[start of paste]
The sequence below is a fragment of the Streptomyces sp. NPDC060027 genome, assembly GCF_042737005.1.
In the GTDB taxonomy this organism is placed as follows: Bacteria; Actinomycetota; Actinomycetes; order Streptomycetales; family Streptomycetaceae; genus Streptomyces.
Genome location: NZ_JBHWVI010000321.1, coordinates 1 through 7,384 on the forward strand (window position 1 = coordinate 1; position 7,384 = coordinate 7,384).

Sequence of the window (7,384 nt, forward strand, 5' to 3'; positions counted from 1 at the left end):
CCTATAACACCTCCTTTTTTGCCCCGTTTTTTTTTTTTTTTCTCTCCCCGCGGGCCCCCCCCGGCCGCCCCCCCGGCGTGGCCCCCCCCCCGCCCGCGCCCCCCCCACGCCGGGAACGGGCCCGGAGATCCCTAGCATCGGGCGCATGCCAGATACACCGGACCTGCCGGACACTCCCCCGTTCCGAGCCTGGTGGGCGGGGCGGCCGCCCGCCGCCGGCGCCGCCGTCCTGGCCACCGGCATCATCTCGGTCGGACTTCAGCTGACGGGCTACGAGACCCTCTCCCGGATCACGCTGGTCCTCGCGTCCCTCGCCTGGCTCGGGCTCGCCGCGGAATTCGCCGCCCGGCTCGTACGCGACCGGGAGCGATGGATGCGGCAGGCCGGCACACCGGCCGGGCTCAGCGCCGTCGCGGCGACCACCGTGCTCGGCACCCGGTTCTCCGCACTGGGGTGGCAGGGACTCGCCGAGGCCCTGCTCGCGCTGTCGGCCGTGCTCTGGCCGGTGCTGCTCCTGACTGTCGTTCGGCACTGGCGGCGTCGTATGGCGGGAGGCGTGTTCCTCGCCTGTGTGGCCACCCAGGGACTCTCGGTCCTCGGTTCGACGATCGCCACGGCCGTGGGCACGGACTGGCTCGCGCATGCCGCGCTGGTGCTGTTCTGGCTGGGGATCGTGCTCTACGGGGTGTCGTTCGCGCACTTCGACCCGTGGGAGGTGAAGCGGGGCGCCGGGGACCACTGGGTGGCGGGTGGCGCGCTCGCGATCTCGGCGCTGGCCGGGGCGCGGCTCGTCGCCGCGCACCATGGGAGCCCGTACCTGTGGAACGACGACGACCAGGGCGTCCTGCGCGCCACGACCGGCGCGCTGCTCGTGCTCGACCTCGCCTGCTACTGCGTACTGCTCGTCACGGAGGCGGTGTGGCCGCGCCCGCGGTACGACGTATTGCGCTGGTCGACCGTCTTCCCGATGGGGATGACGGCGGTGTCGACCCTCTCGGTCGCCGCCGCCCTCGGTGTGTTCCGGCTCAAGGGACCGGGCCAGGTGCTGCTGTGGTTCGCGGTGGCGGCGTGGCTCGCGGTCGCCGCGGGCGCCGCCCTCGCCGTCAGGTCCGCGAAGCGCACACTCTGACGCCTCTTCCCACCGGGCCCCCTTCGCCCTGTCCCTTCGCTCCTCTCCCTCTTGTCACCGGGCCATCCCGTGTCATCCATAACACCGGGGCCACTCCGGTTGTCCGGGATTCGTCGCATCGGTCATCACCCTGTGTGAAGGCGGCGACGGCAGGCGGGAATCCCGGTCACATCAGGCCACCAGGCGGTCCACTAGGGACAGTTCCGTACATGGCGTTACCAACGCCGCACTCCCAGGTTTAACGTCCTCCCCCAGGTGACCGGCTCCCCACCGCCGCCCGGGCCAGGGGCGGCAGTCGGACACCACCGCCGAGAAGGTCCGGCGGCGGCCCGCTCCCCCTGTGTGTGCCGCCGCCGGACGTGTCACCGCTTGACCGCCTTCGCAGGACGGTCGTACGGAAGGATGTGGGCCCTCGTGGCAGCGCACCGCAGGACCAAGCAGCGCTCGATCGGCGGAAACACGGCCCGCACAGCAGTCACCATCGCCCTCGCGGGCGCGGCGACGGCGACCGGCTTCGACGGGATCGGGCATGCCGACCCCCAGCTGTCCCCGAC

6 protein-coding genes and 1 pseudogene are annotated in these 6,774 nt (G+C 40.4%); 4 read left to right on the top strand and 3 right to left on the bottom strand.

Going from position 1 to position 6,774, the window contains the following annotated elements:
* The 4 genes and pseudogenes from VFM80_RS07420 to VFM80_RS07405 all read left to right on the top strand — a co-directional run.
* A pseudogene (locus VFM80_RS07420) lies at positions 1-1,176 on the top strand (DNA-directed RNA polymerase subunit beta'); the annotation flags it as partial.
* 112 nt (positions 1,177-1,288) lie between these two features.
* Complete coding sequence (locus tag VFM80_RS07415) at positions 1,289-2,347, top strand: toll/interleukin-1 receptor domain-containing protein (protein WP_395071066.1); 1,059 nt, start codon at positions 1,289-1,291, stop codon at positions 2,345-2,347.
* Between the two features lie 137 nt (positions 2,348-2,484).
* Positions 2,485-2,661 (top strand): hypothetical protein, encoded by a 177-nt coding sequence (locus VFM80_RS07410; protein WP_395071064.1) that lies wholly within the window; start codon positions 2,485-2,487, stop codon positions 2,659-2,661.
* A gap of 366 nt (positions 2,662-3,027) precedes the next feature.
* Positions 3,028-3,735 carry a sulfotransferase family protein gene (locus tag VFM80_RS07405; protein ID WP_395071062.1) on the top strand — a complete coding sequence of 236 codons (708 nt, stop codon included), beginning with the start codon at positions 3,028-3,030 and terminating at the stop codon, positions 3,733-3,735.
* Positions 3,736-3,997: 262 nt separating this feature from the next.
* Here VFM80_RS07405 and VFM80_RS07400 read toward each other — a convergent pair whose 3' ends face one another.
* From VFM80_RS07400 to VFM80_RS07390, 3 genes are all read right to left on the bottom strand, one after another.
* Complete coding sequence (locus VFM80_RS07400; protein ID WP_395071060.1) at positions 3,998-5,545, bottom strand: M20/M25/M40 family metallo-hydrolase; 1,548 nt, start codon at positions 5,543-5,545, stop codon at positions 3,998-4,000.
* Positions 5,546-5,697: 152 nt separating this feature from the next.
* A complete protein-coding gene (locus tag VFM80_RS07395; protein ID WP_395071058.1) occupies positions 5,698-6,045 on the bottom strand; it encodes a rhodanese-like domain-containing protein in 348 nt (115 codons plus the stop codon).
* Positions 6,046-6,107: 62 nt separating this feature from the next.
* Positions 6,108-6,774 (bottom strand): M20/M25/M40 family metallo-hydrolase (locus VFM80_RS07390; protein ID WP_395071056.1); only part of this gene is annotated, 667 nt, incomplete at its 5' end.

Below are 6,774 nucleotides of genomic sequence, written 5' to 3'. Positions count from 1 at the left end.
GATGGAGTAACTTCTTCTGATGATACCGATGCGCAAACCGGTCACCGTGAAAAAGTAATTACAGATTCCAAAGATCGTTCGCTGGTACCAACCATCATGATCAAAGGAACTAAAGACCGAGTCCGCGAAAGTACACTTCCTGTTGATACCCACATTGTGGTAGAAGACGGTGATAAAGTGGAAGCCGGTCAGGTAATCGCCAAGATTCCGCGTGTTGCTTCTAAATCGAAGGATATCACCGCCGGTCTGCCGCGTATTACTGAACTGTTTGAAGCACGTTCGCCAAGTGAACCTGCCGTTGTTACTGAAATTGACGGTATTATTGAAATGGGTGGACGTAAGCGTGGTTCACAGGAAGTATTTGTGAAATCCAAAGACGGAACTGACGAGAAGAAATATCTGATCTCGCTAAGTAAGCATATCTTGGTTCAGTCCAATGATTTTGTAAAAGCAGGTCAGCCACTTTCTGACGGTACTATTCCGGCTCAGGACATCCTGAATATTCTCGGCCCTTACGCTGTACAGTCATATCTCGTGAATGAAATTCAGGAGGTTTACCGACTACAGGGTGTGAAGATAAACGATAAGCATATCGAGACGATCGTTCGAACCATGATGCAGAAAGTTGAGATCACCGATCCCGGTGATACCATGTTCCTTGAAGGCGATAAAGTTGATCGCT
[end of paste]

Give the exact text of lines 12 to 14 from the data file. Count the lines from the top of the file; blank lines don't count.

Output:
* Between the two features lie 137 nt (positions 2,348-2,484).
* Positions 2,485-2,661 (top strand): hypothetical protein, encoded by a 177-nt coding sequence (locus VFM80_RS07410; protein WP_395071064.1) that lies wholly within the window; start codon positions 2,485-2,487, stop codon positions 2,659-2,661.
* A gap of 366 nt (positions 2,662-3,027) precedes the next feature.